Hanukkah Celebrated in Zagreb

Total Croatia News

With a slight delay, Jewish community in Croatia marks one of its major holidays at the main city square.

With the lighting of the flame on a large menorah, Jewish community in Croatia celebrated on Saturday evening the holiday of Hanukkah. The candles were lit jointly by president of the Jewish Menorah Organization Rabbi Pinhas Zaklos and Zagreb Mayor Milan Bandić at Ban Josip Jelačić Square in the centre of Zagreb, reports Novi List on January 1, 2017.

After a commemorative religious ceremony, Rabbi Pinchas Zaklos congratulated Hanukkah to the gathered crowd and expressed his satisfaction that the candles on the menorah had been lit at the central city square. He said that in Zagreb everyone can feel comfortable and that it was nice to see different people. He wished that the light would shine on people all over the world.

“This is the tenth time that we have lit candles at Ban Jelačić Square for one of the major Jewish holidays. This year’s start of Hanukkah was celebrated on the same day as the Catholic Christmas Eve, so we have decided to lit the candles today”, said Mayor of Zagreb Milan Bandić. He thanked Rabbi Zaklos and said that it was once again confirmed that Zagreb was a multiethnic, multicultural and multi-confessional modern European city. “These characteristics make Zagreb an example to many other European and world capitals. Thank God that we have peace, because peace has no alternative”, he said.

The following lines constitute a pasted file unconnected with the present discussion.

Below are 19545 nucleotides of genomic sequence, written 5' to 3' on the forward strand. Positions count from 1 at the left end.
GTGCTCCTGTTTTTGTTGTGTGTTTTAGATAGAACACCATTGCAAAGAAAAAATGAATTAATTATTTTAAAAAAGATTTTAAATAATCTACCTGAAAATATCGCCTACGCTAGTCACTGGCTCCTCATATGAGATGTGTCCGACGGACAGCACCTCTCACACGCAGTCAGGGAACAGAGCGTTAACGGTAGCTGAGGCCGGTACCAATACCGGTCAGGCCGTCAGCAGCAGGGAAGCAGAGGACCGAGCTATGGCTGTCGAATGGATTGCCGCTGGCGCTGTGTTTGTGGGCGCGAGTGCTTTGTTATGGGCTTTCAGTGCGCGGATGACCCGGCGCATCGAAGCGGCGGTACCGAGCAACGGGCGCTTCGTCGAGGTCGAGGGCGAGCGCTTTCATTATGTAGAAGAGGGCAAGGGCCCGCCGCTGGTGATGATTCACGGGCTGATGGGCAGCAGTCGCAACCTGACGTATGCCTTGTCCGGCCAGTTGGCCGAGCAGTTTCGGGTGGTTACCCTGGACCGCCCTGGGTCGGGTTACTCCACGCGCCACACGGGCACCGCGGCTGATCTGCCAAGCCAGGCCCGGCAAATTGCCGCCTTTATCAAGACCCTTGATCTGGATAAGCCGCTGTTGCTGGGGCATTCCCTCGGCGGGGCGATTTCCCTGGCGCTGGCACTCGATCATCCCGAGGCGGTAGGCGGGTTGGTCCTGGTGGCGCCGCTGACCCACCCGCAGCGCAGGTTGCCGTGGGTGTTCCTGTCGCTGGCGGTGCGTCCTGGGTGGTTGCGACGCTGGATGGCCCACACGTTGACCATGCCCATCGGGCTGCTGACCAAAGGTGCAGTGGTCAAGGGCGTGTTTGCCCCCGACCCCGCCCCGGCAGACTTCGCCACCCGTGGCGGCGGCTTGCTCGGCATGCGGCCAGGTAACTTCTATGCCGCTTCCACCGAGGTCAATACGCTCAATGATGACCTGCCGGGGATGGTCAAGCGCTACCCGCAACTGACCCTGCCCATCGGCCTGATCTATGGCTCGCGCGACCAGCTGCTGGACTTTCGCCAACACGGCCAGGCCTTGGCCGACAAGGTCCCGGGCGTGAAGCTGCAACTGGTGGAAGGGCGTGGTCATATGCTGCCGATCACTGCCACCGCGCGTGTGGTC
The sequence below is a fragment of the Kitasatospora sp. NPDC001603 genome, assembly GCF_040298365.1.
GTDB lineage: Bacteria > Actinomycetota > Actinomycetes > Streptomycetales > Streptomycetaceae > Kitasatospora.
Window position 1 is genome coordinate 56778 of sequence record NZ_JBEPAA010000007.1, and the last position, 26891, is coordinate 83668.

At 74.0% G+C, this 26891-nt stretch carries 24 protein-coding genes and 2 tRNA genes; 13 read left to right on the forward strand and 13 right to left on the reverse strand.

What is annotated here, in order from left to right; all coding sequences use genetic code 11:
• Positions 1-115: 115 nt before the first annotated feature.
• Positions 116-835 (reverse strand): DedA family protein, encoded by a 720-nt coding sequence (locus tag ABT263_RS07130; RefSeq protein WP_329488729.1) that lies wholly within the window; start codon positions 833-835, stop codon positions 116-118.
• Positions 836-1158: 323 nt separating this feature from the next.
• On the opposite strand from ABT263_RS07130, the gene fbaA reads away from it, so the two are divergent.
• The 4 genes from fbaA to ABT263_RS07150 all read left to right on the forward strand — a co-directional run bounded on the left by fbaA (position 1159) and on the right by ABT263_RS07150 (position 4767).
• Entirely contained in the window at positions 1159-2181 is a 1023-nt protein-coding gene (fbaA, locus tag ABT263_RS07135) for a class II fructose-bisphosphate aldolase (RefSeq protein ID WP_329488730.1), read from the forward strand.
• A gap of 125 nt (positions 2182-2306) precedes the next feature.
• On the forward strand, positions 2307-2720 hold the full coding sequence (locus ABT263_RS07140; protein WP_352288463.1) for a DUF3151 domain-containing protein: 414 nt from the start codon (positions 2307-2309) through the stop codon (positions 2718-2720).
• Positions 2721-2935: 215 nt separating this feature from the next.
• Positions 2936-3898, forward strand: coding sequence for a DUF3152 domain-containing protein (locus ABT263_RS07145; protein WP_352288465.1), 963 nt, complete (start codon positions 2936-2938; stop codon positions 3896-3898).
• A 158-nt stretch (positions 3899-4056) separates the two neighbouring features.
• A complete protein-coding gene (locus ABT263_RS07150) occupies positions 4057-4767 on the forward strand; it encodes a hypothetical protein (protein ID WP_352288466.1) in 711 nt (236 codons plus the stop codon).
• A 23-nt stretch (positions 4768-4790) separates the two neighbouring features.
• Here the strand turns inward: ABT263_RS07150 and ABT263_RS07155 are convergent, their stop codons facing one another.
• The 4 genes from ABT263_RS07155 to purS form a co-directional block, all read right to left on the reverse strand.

The official Jewish Community of Zagreb was founded in 1806, and its membership at the time consisted of about seventy members. Thanks to changes in the society, Jews gradually gained civil rights which resulted in the growth and strengthening of the community.

The best years for the Jewish community in Zagreb in economic, cultural and societal sense were those between the two world wars. In 1941, the community had about 11,000 members, whose activities were organized through numerous cultural, charitable and sports organizations. However, only about a quarter of Jews in Zagreb survived the Second World War.

The Jewish Community of Zagreb now has about 1,500 members and is trying to preserve Jewish traditions, culture and identity.


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